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Alexander LEVINE (b. 1955)
Prayers for Mankind. A Symphony of Prayers of Father Alexander Men:-
I Morning Prayer [10:32]
II A Prayer for Unity [9:49]
III A Prayer for Humility [9:02]
IV I Love You, Lord [12:01]
V A Prayer for the Gift of Wisdom and Love [5:10]
VI A Prayer for the Disciples of Christ [21:42]
Tenebrae/Nigel Short
Russian and English texts included
rec. 8-10 February, 2010. All Hallows, Gospel Oak, London. DDD
SIGNUM CLASSICS SIGCD212 [68:19]

Experience Classicsonline

Father Alexander Men (1935-1990) was a theologian, scholar, writer and priest of the Russian Orthodox Church. A leading figure in the religious revival in post-Soviet Russia, he was assassinated in 1990.

The Russian-born composer, Alexander Levine, who has lived in London since the early 1990s, has selected six of Father Men’s prayers and set them powerfully and prayerfully for a cappella chorus. He describes Men’s prayers as “a gem in the spiritual treasury of Mankind” and says of them: “contemporary in their language and in the problems they give voice to …[they] express in essence the expectations of every human being living on Earth.” Non-believers might take issue with that last sentiment but the words of these prayers are wonderfully expressive and make a strong impact simply as words. The addition of Levine’s marvellous, deeply-felt music enhances their expressive power still further. I presume this is a fairly recent work but, despite quite a bit of searching, including on the composer’s own website, I’ve been unable to find the date of composition.

I’m not sure if the work was written to be sung in English or in Russian but Tenebrae’s performance is given in English and though the texts are printed in full their diction is so good that most of the words can be followed without recourse to the booklet. However, as Men’s prayers are quite detailed and, in most cases, quite lengthy, it’s advisable to follow the texts in order fully to appreciate them.

The music, which is in no way a pastiche of the traditional Orthodox style, is very impressive. Much of it is slow in tempo, though the basic pulse of both movements III and V is fast and urgent. Whether the pace is slow or fast, loud or soft, there is at all times a real intensity to the music. The harmonies are often searching – as, for example, in Movement II, ‘A Prayer for Unity’ – and though the music is completely tonal, dissonance is used to telling effect.

Movement IV, ‘I Love You, Lord’ is the longest of the movements heard up to that point yet its text is, by some distance, the briefest – a mere four lines. This is one of the most interior of the movements – Levine refers to the “privacy” of the prayer – and the music is slow, hushed, devotional and contemplative. At many points in the score as a whole I find Levine’s music daring and in this section his daring finds expression in the slow, still quietness of his writing. His intentions are realised superbly by Tenebrae.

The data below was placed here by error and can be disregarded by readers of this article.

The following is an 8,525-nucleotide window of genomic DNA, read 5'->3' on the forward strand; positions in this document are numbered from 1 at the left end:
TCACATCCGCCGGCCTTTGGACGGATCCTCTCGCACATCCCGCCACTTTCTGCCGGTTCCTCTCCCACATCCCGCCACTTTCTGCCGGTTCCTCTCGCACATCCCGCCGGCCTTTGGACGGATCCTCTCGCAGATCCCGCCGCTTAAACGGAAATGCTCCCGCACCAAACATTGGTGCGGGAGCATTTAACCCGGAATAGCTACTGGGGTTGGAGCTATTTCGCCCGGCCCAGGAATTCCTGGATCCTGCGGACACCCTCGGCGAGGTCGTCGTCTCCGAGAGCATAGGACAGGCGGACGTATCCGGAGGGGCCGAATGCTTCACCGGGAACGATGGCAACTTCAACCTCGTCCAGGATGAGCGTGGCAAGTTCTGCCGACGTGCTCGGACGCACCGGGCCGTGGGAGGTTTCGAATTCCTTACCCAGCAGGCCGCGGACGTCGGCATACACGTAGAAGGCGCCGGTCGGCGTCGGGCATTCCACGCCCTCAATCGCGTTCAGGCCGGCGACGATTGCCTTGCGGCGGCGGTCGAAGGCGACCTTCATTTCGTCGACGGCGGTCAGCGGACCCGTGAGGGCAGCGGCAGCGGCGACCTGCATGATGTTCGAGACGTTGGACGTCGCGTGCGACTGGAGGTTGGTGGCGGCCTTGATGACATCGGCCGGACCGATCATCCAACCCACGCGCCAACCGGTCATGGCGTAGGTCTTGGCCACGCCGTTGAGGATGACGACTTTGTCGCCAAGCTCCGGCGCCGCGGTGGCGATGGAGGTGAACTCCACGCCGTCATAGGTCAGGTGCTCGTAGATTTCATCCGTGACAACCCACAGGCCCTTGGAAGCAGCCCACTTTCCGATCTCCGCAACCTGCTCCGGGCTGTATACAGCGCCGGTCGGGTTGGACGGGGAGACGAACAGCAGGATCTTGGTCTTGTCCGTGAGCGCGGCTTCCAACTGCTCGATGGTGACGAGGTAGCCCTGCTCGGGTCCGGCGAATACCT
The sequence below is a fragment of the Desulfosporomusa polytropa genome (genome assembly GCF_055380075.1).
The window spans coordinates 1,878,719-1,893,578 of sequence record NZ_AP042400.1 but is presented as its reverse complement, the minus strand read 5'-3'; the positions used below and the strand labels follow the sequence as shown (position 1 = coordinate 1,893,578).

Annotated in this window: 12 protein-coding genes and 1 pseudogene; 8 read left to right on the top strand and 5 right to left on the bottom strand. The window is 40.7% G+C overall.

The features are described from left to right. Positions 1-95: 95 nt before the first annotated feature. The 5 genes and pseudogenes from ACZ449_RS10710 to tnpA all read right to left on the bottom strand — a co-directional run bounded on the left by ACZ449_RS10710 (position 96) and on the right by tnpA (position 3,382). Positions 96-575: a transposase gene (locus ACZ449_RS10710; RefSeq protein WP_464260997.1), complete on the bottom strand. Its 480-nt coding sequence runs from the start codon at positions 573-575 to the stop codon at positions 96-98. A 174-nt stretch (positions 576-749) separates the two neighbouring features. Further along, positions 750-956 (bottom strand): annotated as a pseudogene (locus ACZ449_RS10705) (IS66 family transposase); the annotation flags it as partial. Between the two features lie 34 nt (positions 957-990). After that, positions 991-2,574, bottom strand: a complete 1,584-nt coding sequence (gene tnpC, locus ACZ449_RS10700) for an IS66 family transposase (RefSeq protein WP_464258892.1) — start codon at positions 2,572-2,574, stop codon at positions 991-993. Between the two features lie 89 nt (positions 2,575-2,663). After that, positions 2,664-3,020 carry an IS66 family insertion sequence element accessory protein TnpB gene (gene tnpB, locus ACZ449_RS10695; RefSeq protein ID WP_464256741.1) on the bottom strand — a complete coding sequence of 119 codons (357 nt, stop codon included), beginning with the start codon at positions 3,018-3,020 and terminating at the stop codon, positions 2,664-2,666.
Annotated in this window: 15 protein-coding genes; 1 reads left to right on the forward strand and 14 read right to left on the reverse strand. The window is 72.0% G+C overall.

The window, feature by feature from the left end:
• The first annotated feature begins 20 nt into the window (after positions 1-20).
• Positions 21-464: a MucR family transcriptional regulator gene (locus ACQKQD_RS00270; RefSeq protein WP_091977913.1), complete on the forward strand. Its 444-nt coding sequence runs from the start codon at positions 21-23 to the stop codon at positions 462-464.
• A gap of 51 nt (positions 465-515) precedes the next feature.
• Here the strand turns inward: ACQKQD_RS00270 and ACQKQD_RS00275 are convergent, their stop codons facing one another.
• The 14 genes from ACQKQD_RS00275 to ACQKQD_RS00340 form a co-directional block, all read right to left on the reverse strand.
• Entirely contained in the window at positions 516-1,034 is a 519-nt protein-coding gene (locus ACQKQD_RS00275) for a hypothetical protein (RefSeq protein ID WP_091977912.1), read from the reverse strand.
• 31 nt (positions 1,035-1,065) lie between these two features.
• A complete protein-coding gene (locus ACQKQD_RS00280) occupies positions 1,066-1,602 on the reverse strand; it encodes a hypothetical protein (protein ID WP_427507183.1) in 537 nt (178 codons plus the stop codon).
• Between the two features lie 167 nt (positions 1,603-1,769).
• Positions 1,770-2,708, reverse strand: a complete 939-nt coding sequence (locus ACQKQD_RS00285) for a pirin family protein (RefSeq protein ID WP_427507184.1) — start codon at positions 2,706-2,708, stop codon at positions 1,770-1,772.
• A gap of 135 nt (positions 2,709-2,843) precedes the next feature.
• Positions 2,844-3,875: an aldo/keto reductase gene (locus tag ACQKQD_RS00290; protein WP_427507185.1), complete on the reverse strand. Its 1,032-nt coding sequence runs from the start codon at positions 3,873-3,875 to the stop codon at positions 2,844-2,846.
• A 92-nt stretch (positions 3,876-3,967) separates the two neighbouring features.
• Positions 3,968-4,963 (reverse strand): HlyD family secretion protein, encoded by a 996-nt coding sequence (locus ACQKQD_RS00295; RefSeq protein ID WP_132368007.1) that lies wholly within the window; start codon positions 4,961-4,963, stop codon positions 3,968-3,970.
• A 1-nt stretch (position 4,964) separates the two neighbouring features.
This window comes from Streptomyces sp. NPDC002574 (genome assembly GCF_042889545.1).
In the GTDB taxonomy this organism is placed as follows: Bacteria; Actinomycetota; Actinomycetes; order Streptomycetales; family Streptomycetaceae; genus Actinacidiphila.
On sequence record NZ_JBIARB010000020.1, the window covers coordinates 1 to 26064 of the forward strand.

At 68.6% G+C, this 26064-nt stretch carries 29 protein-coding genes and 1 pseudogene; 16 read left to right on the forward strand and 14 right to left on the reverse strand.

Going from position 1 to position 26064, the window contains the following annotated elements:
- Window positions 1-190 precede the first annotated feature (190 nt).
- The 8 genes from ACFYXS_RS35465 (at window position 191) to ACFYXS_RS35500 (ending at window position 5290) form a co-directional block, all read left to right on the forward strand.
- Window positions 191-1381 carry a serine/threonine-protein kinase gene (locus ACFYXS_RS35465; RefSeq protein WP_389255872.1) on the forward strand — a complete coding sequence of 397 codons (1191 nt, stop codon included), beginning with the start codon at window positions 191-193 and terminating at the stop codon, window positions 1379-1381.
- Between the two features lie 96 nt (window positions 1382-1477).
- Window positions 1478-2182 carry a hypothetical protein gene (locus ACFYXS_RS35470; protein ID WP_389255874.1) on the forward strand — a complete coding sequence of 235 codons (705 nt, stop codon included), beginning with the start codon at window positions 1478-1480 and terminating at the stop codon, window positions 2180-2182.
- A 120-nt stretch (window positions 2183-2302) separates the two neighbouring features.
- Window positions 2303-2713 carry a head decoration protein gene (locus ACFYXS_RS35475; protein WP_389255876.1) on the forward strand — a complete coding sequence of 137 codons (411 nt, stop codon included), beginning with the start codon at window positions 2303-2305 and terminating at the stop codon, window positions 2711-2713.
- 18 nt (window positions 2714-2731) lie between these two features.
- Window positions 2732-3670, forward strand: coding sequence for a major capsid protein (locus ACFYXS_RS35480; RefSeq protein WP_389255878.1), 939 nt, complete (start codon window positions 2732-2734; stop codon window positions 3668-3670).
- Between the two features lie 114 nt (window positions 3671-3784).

But I think that Levine surpasses even the achievement of ‘I Love You, Lord’ in the last movement, ‘A Prayer for the Disciples of Christ’. This is much the longest movement, accounting for nearly a third of the work’s entire duration. After a fervent affirmation the music relapses into a predominantly slow pace and it becomes deeply reflective in tone. From 11:38 onwards, and starting with the words “Jesus Christ, Son of God, who has revealed for us the Heavenly Father”, the music is as serene and beautiful as any we have heard in the preceding fifty-odd minutes. A number of soloists - all of them excellent, especially baritone Stephen Kennedy - intone the words of the prayer against a softly luminous choral background. These last ten minutes or so of the work, which eventually dies away as a mere sliver of sound, possess a rare degree of spirituality and Levine – and Father Men – communicate with the listener at a very deep level. I found this passage especially moving.

In fact the whole work is very moving. Superbly and imaginatively written for the voices, it must make huge demands on the singers – not least in terms of concentration. Nigel Short and his expert choir meet all the challenges head-on and surmount them. The singing is superb from start to finish and even the most complex passages are delivered with great clarity. The performance has a burning conviction that is wholly appropriate to the subject matter. Engineer Mike Hatch has captured the performance in clear yet atmospheric sound.

This is a notable new choral work and it’s impossible to imagine that it could have been served better than by Tenebrae. Both this composition and the performance it receives are significant achievements.

John Quinn




 

 

 

 

 

 

 

 

 

 

 

 

 

 

 

 

 

 

 

 

 

 

 

 

 

 

 

 

 

 

 

 

 

 

 

 

 

 

 

 

 


 

 

 

 

 

 

 

 

 

 

 

 

 

 

 

 

 

 

 

 

 

 

 

 

 

 

 

 

 

 

 

 

 


 


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